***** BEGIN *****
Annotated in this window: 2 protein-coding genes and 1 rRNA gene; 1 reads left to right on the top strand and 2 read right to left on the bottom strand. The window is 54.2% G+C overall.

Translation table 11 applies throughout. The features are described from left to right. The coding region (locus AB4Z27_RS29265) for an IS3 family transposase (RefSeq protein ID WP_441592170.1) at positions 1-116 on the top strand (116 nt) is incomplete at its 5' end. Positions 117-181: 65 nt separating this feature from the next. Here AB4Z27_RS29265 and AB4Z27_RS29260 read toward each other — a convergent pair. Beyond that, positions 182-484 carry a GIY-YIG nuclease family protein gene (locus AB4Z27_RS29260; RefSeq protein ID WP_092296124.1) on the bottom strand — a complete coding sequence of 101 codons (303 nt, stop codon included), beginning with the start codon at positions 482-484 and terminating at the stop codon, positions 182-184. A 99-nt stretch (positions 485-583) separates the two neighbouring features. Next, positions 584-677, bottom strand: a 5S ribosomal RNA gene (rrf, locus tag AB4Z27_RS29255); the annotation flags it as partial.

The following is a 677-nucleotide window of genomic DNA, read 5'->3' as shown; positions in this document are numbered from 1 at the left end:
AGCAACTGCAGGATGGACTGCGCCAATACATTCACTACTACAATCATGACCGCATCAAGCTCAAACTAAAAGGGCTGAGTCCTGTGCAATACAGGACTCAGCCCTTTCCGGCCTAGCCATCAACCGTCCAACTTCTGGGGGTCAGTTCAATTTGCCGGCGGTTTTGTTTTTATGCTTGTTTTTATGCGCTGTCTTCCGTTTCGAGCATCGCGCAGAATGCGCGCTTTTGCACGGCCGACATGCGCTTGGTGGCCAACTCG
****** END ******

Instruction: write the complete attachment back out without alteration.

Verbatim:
Annotated in this window: 2 protein-coding genes and 1 rRNA gene; 1 reads left to right on the top strand and 2 read right to left on the bottom strand. The window is 54.2% G+C overall.

Translation table 11 applies throughout. The features are described from left to right. The coding region (locus AB4Z27_RS29265) for an IS3 family transposase (RefSeq protein ID WP_441592170.1) at positions 1-116 on the top strand (116 nt) is incomplete at its 5' end. Positions 117-181: 65 nt separating this feature from the next. Here AB4Z27_RS29265 and AB4Z27_RS29260 read toward each other — a convergent pair. Beyond that, positions 182-484 carry a GIY-YIG nuclease family protein gene (locus AB4Z27_RS29260; RefSeq protein ID WP_092296124.1) on the bottom strand — a complete coding sequence of 101 codons (303 nt, stop codon included), beginning with the start codon at positions 482-484 and terminating at the stop codon, positions 182-184. A 99-nt stretch (positions 485-583) separates the two neighbouring features. Next, positions 584-677, bottom strand: a 5S ribosomal RNA gene (rrf, locus tag AB4Z27_RS29255); the annotation flags it as partial.

The following is a 677-nucleotide window of genomic DNA, read 5'->3' as shown; positions in this document are numbered from 1 at the left end:
AGCAACTGCAGGATGGACTGCGCCAATACATTCACTACTACAATCATGACCGCATCAAGCTCAAACTAAAAGGGCTGAGTCCTGTGCAATACAGGACTCAGCCCTTTCCGGCCTAGCCATCAACCGTCCAACTTCTGGGGGTCAGTTCAATTTGCCGGCGGTTTTGTTTTTATGCTTGTTTTTATGCGCTGTCTTCCGTTTCGAGCATCGCGCAGAATGCGCGCTTTTGCACGGCCGACATGCGCTTGGTGGCCAACTCG